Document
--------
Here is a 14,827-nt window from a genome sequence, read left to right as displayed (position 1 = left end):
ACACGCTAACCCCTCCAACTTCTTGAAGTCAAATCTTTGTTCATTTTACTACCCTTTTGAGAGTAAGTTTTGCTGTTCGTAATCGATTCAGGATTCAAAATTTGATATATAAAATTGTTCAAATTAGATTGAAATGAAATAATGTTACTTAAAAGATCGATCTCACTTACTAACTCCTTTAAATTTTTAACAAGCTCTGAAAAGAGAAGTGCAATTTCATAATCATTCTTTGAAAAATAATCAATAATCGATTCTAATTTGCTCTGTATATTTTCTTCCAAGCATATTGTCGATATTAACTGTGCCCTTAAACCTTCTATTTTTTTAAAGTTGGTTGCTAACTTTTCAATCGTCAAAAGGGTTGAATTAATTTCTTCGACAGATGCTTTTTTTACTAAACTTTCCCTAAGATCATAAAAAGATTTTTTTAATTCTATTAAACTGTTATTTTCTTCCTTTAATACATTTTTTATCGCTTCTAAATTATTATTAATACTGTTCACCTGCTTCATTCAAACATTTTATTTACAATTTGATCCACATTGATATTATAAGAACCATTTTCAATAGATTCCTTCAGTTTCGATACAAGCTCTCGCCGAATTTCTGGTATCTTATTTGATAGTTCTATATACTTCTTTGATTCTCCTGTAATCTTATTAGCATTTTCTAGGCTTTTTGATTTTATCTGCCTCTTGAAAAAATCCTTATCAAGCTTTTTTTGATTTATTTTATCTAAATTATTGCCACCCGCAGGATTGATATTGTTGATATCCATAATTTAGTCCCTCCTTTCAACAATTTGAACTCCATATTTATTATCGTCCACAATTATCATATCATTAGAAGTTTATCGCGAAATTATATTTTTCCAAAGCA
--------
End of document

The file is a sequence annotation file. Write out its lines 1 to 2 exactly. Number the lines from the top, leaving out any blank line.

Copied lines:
Here is a 14,827-nt window from a genome sequence, read left to right as displayed (position 1 = left end):
ACACGCTAACCCCTCCAACTTCTTGAAGTCAAATCTTTGTTCATTTTACTACCCTTTTGAGAGTAAGTTTTGCTGTTCGTAATCGATTCAGGATTCAAAATTTGATATATAAAATTGTTCAAATTAGATTGAAATGAAATAATGTTACTTAAAAGATCGATCTCACTTACTAACTCCTTTAAATTTTTAACAAGCTCTGAAAAGAGAAGTGCAATTTCATAATCATTCTTTGAAAAATAATCAATAATCGATTCTAATTTGCTCTGTATATTTTCTTCCAAGCATATTGTCGATATTAACTGTGCCCTTAAACCTTCTATTTTTTTAAAGTTGGTTGCTAACTTTTCAATCGTCAAAAGGGTTGAATTAATTTCTTCGACAGATGCTTTTTTTACTAAACTTTCCCTAAGATCATAAAAAGATTTTTTTAATTCTATTAAACTGTTATTTTCTTCCTTTAATACATTTTTTATCGCTTCTAAATTATTATTAATACTGTTCACCTGCTTCATTCAAACATTTTATTTACAATTTGATCCACATTGATATTATAAGAACCATTTTCAATAGATTCCTTCAGTTTCGATACAAGCTCTCGCCGAATTTCTGGTATCTTATTTGATAGTTCTATATACTTCTTTGATTCTCCTGTAATCTTATTAGCATTTTCTAGGCTTTTTGATTTTATCTGCCTCTTGAAAAAATCCTTATCAAGCTTTTTTTGATTTATTTTATCTAAATTATTGCCACCCGCAGGATTGATATTGTTGATATCCATAATTTAGTCCCTCCTTTCAACAATTTGAACTCCATATTTATTATCGTCCACAATTATCATATCATTAGAAGTTTATCGCGAAATTATATTTTTCCAAAGCA